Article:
read … County Council continues to avoid a comprehensive property-tax study
Self-Satisfied: Hawaii Co Council to discuss measure that would increase term from 2 years to 4
HTH: Eight is apparently not enough for Kohala Councilwoman Margaret Wille, who is proposing a charter amendment to increase council members’ terms to three consecutive four-year stints.
Council members currently are limited to four two-year terms before they have to sit out at least a term. Voters adopted the eight-year limit in 1996.
Wille’s Bill 154 is scheduled to be heard by the County Council Finance Committee at 2 p.m. Tuesday in Hilo council chambers. The public can also testify by videoconference from the West Hawaii Civic Center, Waimea council office, King Kamehameha Park conference room in Kapaau, the Naalehu state office building or the Pahoa neighborhood facility.
If the bill passes, it would place the question on the ballot for voters to decide in the Nov. 8 general election.
read … Self-Satisfied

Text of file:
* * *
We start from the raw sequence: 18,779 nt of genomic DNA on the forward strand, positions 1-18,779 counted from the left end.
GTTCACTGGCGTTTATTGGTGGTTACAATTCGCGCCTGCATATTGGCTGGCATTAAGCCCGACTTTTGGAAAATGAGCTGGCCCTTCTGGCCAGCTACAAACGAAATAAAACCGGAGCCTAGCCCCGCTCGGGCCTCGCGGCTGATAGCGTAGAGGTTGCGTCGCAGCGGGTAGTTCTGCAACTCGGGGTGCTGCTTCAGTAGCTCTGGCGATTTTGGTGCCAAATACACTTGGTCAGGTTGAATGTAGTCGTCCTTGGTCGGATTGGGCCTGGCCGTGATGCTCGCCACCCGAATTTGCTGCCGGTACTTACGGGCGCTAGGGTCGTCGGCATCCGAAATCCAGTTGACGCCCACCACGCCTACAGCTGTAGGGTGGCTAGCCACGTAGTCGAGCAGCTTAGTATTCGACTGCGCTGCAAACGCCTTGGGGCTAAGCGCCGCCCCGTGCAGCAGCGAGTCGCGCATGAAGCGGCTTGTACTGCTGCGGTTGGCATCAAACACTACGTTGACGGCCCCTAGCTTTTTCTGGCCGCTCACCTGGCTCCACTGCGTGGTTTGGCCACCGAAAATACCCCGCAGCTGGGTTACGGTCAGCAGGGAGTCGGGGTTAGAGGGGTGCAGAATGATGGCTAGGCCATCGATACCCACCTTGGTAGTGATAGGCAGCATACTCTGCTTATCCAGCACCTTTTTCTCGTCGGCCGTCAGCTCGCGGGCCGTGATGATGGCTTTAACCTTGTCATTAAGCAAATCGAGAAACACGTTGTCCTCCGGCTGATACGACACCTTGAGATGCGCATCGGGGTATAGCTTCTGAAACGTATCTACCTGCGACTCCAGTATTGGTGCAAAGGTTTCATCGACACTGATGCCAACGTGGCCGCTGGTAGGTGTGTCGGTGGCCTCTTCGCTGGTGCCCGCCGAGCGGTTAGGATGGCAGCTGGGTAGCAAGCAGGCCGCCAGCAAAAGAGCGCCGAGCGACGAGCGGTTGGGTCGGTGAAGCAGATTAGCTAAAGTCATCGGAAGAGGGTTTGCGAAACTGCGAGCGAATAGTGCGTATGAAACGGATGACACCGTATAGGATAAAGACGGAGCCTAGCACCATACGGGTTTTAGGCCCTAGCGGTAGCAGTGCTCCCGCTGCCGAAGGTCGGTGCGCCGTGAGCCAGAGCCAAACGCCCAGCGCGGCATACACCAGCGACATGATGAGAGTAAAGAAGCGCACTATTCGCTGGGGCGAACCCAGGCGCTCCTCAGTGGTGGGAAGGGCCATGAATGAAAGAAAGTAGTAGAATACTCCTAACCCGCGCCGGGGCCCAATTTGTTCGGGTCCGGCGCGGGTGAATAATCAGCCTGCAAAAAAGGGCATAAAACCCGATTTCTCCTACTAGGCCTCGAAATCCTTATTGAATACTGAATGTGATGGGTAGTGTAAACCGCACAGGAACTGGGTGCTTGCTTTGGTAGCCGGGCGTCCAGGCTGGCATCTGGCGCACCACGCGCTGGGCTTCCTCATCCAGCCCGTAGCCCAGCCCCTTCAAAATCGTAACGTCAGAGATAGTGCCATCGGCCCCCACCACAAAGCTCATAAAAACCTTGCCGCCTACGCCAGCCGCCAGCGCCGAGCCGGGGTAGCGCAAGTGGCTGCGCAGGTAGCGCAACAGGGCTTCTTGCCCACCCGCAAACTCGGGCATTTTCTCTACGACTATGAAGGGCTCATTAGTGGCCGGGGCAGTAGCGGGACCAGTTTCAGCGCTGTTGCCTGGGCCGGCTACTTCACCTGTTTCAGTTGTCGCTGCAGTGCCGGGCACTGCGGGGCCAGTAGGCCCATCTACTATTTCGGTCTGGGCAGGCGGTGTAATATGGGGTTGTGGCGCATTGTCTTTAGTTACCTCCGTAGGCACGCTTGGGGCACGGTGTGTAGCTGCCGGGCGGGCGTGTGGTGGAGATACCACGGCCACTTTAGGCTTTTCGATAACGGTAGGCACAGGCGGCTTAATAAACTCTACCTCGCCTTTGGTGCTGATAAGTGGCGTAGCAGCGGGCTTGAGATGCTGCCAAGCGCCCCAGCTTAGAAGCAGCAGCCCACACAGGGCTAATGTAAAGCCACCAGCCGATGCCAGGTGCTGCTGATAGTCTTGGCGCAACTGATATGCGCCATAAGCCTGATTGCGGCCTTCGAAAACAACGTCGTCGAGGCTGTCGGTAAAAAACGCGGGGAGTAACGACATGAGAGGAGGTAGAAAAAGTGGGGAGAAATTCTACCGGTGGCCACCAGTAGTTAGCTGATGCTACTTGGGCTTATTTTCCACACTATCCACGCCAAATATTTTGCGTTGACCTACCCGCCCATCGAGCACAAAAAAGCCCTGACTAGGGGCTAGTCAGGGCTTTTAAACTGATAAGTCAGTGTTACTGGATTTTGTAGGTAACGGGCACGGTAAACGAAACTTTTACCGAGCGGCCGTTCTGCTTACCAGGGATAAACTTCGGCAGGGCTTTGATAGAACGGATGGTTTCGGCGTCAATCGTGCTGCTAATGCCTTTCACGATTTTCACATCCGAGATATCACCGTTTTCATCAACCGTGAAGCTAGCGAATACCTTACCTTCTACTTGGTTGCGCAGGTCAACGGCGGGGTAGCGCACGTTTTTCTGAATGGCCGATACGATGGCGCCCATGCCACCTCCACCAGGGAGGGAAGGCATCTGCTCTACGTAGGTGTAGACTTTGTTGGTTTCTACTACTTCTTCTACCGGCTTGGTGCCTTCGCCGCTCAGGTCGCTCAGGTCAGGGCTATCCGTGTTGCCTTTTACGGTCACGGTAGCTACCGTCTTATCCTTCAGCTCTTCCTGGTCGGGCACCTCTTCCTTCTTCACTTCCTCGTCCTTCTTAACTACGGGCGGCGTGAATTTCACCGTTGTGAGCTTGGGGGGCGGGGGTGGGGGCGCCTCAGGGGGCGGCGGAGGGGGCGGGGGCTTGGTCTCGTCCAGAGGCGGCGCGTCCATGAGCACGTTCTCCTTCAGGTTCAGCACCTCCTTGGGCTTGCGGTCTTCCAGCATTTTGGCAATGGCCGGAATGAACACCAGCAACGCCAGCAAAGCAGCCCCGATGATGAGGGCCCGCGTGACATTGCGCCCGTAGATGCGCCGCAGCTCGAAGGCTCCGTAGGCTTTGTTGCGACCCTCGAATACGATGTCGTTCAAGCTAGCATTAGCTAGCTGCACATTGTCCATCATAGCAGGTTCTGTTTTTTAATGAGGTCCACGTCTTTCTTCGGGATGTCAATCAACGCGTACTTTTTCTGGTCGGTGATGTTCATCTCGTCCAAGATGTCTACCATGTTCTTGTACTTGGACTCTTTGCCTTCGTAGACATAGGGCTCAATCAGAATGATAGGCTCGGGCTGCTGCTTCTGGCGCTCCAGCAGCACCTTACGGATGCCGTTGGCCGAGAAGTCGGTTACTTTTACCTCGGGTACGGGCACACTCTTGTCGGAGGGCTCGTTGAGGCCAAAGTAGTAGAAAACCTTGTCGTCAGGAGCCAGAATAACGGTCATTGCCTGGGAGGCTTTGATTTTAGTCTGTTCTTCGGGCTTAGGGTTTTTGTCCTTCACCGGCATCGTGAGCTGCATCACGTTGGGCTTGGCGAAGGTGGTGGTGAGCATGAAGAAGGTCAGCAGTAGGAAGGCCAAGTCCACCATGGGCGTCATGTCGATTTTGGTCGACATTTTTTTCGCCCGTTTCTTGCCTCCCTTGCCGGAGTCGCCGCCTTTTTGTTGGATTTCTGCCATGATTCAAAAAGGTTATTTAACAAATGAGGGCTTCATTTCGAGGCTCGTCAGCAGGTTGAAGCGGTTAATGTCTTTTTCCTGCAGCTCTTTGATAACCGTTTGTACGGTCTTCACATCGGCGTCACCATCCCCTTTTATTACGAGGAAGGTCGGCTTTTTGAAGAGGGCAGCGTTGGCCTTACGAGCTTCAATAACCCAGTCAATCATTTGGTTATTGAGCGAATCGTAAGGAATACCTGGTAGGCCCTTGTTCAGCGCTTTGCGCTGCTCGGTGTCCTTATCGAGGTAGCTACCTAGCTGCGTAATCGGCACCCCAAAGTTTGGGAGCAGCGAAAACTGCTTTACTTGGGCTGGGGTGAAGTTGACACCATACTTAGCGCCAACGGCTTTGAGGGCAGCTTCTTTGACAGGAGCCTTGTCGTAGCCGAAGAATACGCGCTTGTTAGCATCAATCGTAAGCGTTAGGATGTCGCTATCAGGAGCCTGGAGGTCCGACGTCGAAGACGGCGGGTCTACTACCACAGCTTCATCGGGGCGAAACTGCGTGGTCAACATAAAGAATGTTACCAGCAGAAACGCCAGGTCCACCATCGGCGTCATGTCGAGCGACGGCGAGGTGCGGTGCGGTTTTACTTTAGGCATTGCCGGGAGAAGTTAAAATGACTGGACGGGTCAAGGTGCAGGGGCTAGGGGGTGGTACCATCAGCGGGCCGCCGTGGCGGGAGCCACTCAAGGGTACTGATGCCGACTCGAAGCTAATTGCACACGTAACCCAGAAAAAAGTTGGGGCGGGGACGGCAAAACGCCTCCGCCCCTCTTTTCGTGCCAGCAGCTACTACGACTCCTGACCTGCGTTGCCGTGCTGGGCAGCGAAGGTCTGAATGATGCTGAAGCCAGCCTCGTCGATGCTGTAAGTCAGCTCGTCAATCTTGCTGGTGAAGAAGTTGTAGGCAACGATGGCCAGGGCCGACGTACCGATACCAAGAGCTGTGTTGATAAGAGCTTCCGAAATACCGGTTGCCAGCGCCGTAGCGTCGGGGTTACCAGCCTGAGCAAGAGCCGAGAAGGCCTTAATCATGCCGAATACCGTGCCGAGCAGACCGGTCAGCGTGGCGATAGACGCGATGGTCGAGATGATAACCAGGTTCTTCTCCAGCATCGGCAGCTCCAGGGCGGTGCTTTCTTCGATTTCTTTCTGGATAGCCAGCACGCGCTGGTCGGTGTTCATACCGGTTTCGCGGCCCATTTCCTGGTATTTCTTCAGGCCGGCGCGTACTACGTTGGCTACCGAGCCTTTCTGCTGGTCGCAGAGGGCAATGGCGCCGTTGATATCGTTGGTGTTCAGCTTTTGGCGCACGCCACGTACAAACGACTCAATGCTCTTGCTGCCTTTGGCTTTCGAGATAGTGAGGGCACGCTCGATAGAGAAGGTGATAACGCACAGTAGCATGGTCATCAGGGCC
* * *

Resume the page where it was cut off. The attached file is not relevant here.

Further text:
Traffic relief in Nanakuli in the works Thanks to Rep Andria Tupola
KITV: State officials say an estimated 50,000 cars per day use Farrington Highway, up about 20,000 from the year 2000. More cars, same road.
"The increase in cars and the increase in population are occurring without development. It's something that hasn't been taken care of for a while, so we're putting more resources into it to address it now," said Ed Sniffen, HDOT Highways Division.
The Nanakuli contraflow project will create a third lane of travel for westbound drivers on Farrington Highway from 3 p.m. to 7 p.m. on weekdays. The mile-long contraflow lane will begin at Piliokahi Avenue and continue past Helelua Street.